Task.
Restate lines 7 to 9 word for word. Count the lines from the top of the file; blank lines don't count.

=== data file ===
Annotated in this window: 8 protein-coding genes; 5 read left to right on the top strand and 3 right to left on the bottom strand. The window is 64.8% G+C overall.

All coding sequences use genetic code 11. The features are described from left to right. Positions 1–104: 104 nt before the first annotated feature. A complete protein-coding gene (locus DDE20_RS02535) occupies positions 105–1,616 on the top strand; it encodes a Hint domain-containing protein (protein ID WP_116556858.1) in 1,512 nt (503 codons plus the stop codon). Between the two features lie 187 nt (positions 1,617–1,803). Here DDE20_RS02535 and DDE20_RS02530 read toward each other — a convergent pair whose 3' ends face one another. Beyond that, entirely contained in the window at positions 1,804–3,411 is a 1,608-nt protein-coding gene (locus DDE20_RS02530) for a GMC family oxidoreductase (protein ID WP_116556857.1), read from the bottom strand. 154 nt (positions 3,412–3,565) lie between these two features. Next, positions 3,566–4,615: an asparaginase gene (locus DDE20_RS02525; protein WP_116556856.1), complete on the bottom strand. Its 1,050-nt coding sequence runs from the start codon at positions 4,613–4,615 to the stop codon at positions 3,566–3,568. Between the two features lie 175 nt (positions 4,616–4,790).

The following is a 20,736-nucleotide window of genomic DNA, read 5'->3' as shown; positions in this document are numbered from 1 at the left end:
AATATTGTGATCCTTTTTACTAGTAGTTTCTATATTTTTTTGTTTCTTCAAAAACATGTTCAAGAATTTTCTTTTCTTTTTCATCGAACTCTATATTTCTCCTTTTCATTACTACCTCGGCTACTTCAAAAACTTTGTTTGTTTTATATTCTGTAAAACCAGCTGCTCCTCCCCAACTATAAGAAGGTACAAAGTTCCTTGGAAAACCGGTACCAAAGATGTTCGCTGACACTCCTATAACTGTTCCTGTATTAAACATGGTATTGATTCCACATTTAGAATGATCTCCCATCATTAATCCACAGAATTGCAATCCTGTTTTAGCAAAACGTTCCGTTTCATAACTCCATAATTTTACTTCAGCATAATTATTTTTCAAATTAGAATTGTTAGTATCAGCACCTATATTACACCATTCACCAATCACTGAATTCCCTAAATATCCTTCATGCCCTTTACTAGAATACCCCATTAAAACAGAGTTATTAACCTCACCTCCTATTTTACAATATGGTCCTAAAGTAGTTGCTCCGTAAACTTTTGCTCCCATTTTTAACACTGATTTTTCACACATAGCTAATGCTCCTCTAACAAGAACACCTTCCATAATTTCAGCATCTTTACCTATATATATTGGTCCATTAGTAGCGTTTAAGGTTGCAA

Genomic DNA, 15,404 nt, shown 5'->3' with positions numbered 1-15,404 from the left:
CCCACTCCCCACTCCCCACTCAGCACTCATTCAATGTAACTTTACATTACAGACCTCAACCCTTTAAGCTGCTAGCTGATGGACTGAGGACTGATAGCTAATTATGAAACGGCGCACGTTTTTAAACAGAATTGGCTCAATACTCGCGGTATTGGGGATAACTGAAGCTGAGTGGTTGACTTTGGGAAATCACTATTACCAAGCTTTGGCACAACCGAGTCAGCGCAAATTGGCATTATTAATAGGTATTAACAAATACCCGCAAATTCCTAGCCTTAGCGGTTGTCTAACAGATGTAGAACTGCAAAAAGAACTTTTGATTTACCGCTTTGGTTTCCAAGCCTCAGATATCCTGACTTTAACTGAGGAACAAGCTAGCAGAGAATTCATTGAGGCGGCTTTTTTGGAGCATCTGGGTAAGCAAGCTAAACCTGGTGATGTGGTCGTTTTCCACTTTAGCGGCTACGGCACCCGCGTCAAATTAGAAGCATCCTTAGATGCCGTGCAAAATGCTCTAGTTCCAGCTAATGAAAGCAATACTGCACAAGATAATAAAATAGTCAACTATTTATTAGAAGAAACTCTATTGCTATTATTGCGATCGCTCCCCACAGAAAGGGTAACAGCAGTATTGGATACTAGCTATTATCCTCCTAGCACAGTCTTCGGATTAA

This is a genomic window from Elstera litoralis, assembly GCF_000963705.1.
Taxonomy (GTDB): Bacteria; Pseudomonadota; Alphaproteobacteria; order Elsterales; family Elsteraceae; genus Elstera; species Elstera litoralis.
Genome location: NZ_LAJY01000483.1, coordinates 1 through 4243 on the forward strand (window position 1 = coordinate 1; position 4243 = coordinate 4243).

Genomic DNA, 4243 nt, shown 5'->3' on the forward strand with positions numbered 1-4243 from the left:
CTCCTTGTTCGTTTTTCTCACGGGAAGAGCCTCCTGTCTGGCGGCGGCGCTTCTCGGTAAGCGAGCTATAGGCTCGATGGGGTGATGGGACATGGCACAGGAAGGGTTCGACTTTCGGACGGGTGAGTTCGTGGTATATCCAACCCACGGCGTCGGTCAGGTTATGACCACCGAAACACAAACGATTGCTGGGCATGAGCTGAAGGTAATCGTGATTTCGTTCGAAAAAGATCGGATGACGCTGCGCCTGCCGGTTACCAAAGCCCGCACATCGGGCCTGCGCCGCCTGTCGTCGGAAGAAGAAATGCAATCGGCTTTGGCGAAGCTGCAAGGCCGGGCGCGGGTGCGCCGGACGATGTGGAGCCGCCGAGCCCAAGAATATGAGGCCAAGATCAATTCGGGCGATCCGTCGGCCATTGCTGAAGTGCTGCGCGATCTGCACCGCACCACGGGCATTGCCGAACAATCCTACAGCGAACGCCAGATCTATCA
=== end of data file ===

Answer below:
This is a genomic window from Elstera litoralis, assembly GCF_000963705.1.
Taxonomy (GTDB): Bacteria; Pseudomonadota; Alphaproteobacteria; order Elsterales; family Elsteraceae; genus Elstera; species Elstera litoralis.
Genome location: NZ_LAJY01000483.1, coordinates 1 through 4243 on the forward strand (window position 1 = coordinate 1; position 4243 = coordinate 4243).